Wednesday Briefing: What to Watch at the U.N. Climate Talks

Two facts loom over the COP28 U.N. climate talks, which begin tomorrow in Dubai: Earth is careening toward climate disaster, and governments are acting too slowly to avert it.

Diplomats from nearly 200 countries, and many heads of state and government, will gather to try to draft a plan to accelerate the transition away from fossil fuels. The United Arab Emirates, the world’s fifth-largest oil producer, is hosting COP28, drawing the anger of activists. The conference is taking place against a backdrop of wars in the Middle East and Ukraine, making international cooperation even more difficult.

For some insight, I reached out to my colleague Lisa Friedman, who is covering the annual conference for the 12th time.

What will you be watching this time around?

Lisa: There are a number of important things set to take place, including a global assessment of how successful nations have been in meeting the climate targets they set in Paris in 2015; and finalizing the details of a new fund to help vulnerable countries cope with the loss and damage caused by global warming. But the big thing I’ll have my eye on is the political agreement nations are debating around phasing out fossil fuels. Fossil fuel burning is the main driver of climate change, but so far nations have been unwilling to collectively call for a phase-out.

Of the two main issues — the “loss and damage” fund and a deal to replace fossil fuels with clean energy like solar and wind — which do you think is most likely to be finalized?

Lisa: The “loss and damage” fund has a deadline to be operational by the end of COP28, and it seems likely at this stage that it will happen. There have been a number of battles this year over how it would operate. Developing countries did not want to see the fund based at the World Bank, which many feel is dominated by the U.S. Developed countries, like the U.S., wanted to ensure that their taxpayers did not foot the entire bill, and that the wealthiest developing nations, like China, Qatar, Singapore or Saudi Arabia, would also contribute.

In early November, the U.S. signed off on draft U.N. guidelines for the fund that stipulate that the fund will be housed at the World Bank for at least four years. Neither developed countries nor anyone else would be obliged to pay into the fund.

As for the energy transition, I think most people expect there to be an agreement. It’s just a question of how ambitious it will be.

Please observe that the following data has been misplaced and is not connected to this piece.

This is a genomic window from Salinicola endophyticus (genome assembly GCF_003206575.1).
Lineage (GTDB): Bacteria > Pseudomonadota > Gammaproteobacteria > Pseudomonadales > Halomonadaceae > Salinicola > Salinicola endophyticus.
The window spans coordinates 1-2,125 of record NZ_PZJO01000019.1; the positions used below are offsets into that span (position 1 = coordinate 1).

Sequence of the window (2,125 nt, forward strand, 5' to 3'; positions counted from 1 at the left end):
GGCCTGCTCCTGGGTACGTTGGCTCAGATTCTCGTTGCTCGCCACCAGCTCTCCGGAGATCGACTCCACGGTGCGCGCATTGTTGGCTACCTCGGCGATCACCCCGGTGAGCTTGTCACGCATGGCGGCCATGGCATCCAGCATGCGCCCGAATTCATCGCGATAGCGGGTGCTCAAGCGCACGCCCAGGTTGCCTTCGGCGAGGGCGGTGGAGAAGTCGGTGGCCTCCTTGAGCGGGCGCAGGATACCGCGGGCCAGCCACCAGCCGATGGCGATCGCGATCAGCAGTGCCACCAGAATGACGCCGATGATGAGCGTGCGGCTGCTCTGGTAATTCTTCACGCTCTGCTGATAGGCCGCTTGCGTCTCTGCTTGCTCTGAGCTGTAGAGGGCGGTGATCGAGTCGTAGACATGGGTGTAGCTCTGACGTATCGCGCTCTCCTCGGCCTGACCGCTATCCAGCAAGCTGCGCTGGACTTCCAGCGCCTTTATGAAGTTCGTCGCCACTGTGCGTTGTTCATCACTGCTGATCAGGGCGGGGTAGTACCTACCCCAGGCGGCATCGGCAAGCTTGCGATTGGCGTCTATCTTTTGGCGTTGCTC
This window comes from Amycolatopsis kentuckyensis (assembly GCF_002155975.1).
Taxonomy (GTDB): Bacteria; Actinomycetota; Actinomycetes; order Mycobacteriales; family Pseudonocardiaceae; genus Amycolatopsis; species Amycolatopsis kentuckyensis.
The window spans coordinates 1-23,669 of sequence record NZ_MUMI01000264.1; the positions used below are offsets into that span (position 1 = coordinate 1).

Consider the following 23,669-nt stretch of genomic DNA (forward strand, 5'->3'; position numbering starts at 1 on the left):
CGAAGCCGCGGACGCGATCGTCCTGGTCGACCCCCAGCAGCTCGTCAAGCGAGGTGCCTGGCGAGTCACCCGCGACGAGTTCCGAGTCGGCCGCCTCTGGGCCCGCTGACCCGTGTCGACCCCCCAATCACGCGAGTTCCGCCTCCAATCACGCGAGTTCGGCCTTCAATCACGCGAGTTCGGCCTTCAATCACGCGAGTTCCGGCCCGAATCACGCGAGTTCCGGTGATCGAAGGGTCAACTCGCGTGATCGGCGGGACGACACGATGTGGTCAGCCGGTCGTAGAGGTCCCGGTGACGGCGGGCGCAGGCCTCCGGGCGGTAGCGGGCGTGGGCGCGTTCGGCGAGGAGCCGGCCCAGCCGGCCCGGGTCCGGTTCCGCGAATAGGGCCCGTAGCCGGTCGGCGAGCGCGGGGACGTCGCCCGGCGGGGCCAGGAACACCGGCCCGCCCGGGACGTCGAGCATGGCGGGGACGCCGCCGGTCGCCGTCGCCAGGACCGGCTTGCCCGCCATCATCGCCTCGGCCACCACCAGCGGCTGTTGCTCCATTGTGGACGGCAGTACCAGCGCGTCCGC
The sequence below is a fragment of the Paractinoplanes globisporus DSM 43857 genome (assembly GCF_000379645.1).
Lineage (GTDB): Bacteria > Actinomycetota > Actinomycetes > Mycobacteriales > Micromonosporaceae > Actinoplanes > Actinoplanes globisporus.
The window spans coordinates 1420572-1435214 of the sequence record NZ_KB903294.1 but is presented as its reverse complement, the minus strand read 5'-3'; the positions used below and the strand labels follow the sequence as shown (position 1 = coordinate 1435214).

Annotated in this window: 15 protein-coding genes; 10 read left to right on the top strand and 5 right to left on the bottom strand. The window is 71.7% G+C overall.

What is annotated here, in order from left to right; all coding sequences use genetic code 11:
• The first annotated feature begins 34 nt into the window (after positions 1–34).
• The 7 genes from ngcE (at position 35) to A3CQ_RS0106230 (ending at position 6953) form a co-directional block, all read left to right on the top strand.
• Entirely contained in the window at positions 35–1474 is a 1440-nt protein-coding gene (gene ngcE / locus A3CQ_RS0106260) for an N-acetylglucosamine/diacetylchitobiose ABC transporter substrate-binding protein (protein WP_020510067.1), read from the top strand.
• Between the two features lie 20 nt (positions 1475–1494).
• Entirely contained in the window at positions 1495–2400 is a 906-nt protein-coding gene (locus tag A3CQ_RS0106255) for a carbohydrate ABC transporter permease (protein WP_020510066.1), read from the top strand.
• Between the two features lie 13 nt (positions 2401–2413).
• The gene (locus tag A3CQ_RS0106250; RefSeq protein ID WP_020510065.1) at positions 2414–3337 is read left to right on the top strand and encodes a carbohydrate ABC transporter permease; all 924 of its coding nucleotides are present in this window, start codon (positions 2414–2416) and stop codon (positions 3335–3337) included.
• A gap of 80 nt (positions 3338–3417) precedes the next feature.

Here are more facts about COP28.

Leaked documents: Behind the scenes of the summit, the Emirates has sought to use its position as host to lobby on oil and gas deals around the world, according to an internal document obtained by the Centre for Climate Reporting and the BBC.

Both Hamas and Israel accused the other yesterday of violating the truce as it entered a fifth day. The Israeli military said that explosive devices were detonated near its troops in two places in northern Gaza, and that militants in one area fired on them. Hamas said its fighters had engaged in a “field clash” provoked by Israel, without offering additional details. But neither side signaled that it was pulling out of the agreement.

In a worrying sign for China’s economic and political future, wealthy Chinese families have moved hundreds of billions of dollars out of the country this year, aided by a cheaper currency.

With Covid restrictions having ended, Chinese travelers have bought apartments in Japan — often with suitcases of cash — and have poured money into accounts in the U.S. or Europe that pay higher interest than those in China, where rates are low and falling. In some cases, Chinese are getting around Beijing’s controls on transferring money overseas by buying gold bars small enough to fit in carry-on luggage or stacks of foreign currency.

The group ministers to the vulnerable, calms the vexed and occasionally intervenes with the violent, working independently of — but in tandem with — the police.

Fawn Veerasunthorn was studying medicine in Thailand and hating it. Then she remembered a guest lecture at her Bangkok high school given by Paitoon Ratanasirintrawoot, a visual effects editor who had worked on “The Lion King” and “Mulan.” She sent him a letter. Should she switch careers?

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